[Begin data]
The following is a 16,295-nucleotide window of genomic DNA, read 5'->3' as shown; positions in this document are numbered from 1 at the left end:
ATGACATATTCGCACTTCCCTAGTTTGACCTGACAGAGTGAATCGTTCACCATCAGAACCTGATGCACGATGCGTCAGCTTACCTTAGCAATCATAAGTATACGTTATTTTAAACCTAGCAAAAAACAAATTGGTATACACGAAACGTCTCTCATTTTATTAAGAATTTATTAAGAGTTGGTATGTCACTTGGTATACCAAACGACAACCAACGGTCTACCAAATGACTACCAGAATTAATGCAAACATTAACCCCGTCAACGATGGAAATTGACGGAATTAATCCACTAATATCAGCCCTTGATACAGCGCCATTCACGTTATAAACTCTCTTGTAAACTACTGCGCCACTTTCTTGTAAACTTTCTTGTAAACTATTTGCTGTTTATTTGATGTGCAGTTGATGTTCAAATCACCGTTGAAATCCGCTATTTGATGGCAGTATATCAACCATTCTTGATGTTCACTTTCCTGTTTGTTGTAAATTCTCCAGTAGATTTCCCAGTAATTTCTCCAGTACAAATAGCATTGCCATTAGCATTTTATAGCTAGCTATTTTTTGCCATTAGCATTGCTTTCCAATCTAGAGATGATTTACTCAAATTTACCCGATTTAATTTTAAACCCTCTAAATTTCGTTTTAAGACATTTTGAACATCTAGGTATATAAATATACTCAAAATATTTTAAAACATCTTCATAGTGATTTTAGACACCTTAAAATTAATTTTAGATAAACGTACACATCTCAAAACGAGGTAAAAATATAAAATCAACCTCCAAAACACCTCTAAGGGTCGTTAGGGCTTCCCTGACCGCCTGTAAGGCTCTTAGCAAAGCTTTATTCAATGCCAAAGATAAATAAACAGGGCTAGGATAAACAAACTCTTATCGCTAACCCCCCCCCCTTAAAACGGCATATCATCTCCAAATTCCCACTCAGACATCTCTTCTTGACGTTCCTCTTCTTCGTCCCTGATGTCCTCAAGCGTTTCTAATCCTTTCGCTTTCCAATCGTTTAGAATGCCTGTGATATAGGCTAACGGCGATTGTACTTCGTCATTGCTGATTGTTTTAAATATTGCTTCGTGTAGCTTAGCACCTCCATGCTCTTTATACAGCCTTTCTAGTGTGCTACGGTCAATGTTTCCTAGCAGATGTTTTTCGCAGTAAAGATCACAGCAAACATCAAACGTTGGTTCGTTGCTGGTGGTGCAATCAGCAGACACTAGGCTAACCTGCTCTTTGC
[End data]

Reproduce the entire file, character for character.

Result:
The following is a 16,295-nucleotide window of genomic DNA, read 5'->3' as shown; positions in this document are numbered from 1 at the left end:
ATGACATATTCGCACTTCCCTAGTTTGACCTGACAGAGTGAATCGTTCACCATCAGAACCTGATGCACGATGCGTCAGCTTACCTTAGCAATCATAAGTATACGTTATTTTAAACCTAGCAAAAAACAAATTGGTATACACGAAACGTCTCTCATTTTATTAAGAATTTATTAAGAGTTGGTATGTCACTTGGTATACCAAACGACAACCAACGGTCTACCAAATGACTACCAGAATTAATGCAAACATTAACCCCGTCAACGATGGAAATTGACGGAATTAATCCACTAATATCAGCCCTTGATACAGCGCCATTCACGTTATAAACTCTCTTGTAAACTACTGCGCCACTTTCTTGTAAACTTTCTTGTAAACTATTTGCTGTTTATTTGATGTGCAGTTGATGTTCAAATCACCGTTGAAATCCGCTATTTGATGGCAGTATATCAACCATTCTTGATGTTCACTTTCCTGTTTGTTGTAAATTCTCCAGTAGATTTCCCAGTAATTTCTCCAGTACAAATAGCATTGCCATTAGCATTTTATAGCTAGCTATTTTTTGCCATTAGCATTGCTTTCCAATCTAGAGATGATTTACTCAAATTTACCCGATTTAATTTTAAACCCTCTAAATTTCGTTTTAAGACATTTTGAACATCTAGGTATATAAATATACTCAAAATATTTTAAAACATCTTCATAGTGATTTTAGACACCTTAAAATTAATTTTAGATAAACGTACACATCTCAAAACGAGGTAAAAATATAAAATCAACCTCCAAAACACCTCTAAGGGTCGTTAGGGCTTCCCTGACCGCCTGTAAGGCTCTTAGCAAAGCTTTATTCAATGCCAAAGATAAATAAACAGGGCTAGGATAAACAAACTCTTATCGCTAACCCCCCCCCCTTAAAACGGCATATCATCTCCAAATTCCCACTCAGACATCTCTTCTTGACGTTCCTCTTCTTCGTCCCTGATGTCCTCAAGCGTTTCTAATCCTTTCGCTTTCCAATCGTTTAGAATGCCTGTGATATAGGCTAACGGCGATTGTACTTCGTCATTGCTGATTGTTTTAAATATTGCTTCGTGTAGCTTAGCACCTCCATGCTCTTTATACAGCCTTTCTAGTGTGCTACGGTCAATGTTTCCTAGCAGATGTTTTTCGCAGTAAAGATCACAGCAAACATCAAACGTTGGTTCGTTGCTGGTGGTGCAATCAGCAGACACTAGGCTAACCTGCTCTTTGC